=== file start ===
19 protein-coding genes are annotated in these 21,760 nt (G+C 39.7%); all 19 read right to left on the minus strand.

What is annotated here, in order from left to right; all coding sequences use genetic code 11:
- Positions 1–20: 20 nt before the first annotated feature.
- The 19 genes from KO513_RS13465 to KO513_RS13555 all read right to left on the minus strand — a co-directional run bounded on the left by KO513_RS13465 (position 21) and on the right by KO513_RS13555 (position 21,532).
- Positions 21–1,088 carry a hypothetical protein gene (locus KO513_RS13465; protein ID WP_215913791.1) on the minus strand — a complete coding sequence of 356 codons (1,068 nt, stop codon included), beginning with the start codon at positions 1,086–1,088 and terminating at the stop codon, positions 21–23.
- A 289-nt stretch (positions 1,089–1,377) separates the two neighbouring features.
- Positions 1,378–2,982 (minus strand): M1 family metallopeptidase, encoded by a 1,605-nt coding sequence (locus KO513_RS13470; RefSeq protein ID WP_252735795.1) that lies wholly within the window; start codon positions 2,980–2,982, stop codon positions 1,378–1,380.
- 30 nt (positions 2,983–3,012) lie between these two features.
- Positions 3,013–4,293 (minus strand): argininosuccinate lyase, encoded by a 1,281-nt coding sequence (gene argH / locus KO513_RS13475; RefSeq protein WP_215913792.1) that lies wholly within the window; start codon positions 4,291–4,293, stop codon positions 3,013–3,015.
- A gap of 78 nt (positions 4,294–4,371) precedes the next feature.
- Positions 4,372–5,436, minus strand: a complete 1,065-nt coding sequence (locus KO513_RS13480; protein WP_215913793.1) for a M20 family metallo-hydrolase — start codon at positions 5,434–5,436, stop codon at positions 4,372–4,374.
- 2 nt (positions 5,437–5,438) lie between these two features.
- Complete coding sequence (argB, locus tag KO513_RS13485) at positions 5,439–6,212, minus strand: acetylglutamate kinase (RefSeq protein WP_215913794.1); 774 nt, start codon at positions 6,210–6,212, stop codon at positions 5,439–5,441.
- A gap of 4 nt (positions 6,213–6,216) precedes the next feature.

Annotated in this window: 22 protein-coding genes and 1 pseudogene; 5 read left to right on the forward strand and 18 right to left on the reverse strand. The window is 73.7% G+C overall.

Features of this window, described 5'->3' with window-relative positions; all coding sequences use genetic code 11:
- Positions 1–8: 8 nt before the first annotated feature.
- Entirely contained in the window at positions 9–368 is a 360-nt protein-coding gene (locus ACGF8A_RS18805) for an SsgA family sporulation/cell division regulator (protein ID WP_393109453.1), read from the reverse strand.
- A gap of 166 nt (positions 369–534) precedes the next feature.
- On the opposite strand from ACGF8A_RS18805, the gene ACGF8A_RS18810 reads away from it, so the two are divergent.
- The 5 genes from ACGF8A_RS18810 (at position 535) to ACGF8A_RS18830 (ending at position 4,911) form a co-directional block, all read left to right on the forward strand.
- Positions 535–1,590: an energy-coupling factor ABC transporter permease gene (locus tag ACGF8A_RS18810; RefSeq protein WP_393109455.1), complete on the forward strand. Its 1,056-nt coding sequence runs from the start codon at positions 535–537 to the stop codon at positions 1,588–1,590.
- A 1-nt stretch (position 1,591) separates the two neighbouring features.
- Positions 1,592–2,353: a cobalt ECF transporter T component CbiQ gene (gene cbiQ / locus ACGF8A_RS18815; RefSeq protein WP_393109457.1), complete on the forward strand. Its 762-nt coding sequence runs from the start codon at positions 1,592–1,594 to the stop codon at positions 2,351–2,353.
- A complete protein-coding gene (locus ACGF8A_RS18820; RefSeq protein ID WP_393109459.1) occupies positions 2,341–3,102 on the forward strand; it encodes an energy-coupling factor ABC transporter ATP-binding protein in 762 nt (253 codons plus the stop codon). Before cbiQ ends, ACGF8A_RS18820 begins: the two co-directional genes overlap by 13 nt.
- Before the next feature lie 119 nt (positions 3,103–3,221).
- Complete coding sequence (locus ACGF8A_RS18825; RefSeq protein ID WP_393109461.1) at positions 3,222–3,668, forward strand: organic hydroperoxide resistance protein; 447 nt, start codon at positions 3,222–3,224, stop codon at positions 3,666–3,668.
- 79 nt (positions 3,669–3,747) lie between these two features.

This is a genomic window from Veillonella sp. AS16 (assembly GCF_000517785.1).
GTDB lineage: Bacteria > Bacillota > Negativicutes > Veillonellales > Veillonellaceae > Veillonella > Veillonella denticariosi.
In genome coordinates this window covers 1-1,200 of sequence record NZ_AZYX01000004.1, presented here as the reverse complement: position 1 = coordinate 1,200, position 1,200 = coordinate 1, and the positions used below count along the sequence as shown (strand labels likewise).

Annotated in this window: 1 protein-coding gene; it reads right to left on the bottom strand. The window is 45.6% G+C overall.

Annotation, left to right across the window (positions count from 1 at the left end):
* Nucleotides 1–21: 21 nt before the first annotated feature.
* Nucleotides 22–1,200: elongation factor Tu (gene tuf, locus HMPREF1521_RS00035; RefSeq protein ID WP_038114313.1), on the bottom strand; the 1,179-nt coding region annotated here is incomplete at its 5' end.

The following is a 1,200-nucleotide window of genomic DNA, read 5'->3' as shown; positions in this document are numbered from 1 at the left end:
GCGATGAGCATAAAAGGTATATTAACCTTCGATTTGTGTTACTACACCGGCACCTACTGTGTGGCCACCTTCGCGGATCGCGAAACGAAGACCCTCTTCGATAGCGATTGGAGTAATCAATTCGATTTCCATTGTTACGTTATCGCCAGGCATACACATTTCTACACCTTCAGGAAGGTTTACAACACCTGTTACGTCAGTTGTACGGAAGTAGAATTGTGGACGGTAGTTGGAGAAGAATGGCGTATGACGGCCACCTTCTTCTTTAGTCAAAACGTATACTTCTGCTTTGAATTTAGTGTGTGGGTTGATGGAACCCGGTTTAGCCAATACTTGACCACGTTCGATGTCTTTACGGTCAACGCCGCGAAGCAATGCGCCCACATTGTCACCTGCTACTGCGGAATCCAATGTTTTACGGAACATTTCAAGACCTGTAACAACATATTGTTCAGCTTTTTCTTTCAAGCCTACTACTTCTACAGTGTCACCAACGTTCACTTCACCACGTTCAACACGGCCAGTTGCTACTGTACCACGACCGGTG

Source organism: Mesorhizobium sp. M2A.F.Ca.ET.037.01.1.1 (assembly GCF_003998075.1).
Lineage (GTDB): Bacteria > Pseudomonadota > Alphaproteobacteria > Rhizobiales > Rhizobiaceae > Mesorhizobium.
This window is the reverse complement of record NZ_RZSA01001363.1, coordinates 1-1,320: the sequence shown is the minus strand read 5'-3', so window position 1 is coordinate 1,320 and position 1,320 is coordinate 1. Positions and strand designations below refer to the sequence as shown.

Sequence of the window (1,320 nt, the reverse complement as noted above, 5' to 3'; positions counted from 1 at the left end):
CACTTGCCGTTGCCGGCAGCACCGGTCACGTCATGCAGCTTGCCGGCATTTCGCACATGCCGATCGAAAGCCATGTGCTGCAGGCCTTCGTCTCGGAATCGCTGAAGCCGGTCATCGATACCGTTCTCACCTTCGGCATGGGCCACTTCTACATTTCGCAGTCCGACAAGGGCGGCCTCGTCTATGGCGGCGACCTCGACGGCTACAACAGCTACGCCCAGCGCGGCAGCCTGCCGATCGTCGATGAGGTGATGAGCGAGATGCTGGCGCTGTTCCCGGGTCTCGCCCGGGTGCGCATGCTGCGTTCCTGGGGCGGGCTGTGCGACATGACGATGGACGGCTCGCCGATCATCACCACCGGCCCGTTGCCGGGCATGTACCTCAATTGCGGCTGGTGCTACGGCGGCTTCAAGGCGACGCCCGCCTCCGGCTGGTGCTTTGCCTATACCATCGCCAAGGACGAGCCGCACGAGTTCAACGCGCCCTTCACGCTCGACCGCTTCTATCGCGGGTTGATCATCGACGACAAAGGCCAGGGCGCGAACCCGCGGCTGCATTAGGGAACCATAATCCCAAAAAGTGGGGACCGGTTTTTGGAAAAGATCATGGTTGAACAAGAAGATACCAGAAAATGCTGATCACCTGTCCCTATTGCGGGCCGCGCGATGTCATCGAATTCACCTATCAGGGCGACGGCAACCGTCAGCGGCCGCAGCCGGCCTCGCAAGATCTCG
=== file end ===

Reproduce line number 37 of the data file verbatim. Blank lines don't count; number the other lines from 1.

GCGATGAGCATAAAAGGTATATTAACCTTCGATTTGTGTTACTACACCGGCACCTACTGTGTGGCCACCTTCGCGGATCGCGAAACGAAGACCCTCTTCGATAGCGATTGGAGTAATCAATTCGATTTCCATTGTTACGTTATCGCCAGGCATACACATTTCTACACCTTCAGGAAGGTTTACAACACCTGTTACGTCAGTTGTACGGAAGTAGAATTGTGGACGGTAGTTGGAGAAGAATGGCGTATGACGGCCACCTTCTTCTTTAGTCAAAACGTATACTTCTGCTTTGAATTTAGTGTGTGGGTTGATGGAACCCGGTTTAGCCAATACTTGACCACGTTCGATGTCTTTACGGTCAACGCCGCGAAGCAATGCGCCCACATTGTCACCTGCTACTGCGGAATCCAATGTTTTACGGAACATTTCAAGACCTGTAACAACATATTGTTCAGCTTTTTCTTTCAAGCCTACTACTTCTACAGTGTCACCAACGTTCACTTCACCACGTTCAACACGGCCAGTTGCTACTGTACCACGACCGGTG